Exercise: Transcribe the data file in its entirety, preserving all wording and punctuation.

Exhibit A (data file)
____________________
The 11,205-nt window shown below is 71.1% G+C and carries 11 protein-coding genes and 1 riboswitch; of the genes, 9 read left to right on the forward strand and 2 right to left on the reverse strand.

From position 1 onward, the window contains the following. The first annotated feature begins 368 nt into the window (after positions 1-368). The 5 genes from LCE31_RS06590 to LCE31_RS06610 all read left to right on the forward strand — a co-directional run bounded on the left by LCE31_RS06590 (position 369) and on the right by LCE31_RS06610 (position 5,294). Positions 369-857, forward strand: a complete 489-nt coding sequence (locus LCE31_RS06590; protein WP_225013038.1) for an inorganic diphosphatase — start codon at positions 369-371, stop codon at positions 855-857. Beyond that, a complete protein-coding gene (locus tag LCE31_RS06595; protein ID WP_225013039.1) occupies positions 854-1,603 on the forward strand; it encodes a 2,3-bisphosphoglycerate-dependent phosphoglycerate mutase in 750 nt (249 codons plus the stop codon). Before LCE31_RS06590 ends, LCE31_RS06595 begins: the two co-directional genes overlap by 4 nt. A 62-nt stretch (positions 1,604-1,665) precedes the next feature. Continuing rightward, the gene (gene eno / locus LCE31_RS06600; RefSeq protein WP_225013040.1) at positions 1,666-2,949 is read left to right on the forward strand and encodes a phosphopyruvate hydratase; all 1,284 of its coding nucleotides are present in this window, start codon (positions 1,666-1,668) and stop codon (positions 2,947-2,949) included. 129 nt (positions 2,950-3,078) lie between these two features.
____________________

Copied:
The 11,205-nt window shown below is 71.1% G+C and carries 11 protein-coding genes and 1 riboswitch; of the genes, 9 read left to right on the forward strand and 2 right to left on the reverse strand.

From position 1 onward, the window contains the following. The first annotated feature begins 368 nt into the window (after positions 1-368). The 5 genes from LCE31_RS06590 to LCE31_RS06610 all read left to right on the forward strand — a co-directional run bounded on the left by LCE31_RS06590 (position 369) and on the right by LCE31_RS06610 (position 5,294). Positions 369-857, forward strand: a complete 489-nt coding sequence (locus LCE31_RS06590; protein WP_225013038.1) for an inorganic diphosphatase — start codon at positions 369-371, stop codon at positions 855-857. Beyond that, a complete protein-coding gene (locus tag LCE31_RS06595; protein ID WP_225013039.1) occupies positions 854-1,603 on the forward strand; it encodes a 2,3-bisphosphoglycerate-dependent phosphoglycerate mutase in 750 nt (249 codons plus the stop codon). Before LCE31_RS06590 ends, LCE31_RS06595 begins: the two co-directional genes overlap by 4 nt. A 62-nt stretch (positions 1,604-1,665) precedes the next feature. Continuing rightward, the gene (gene eno / locus LCE31_RS06600; RefSeq protein WP_225013040.1) at positions 1,666-2,949 is read left to right on the forward strand and encodes a phosphopyruvate hydratase; all 1,284 of its coding nucleotides are present in this window, start codon (positions 1,666-1,668) and stop codon (positions 2,947-2,949) included. 129 nt (positions 2,950-3,078) lie between these two features.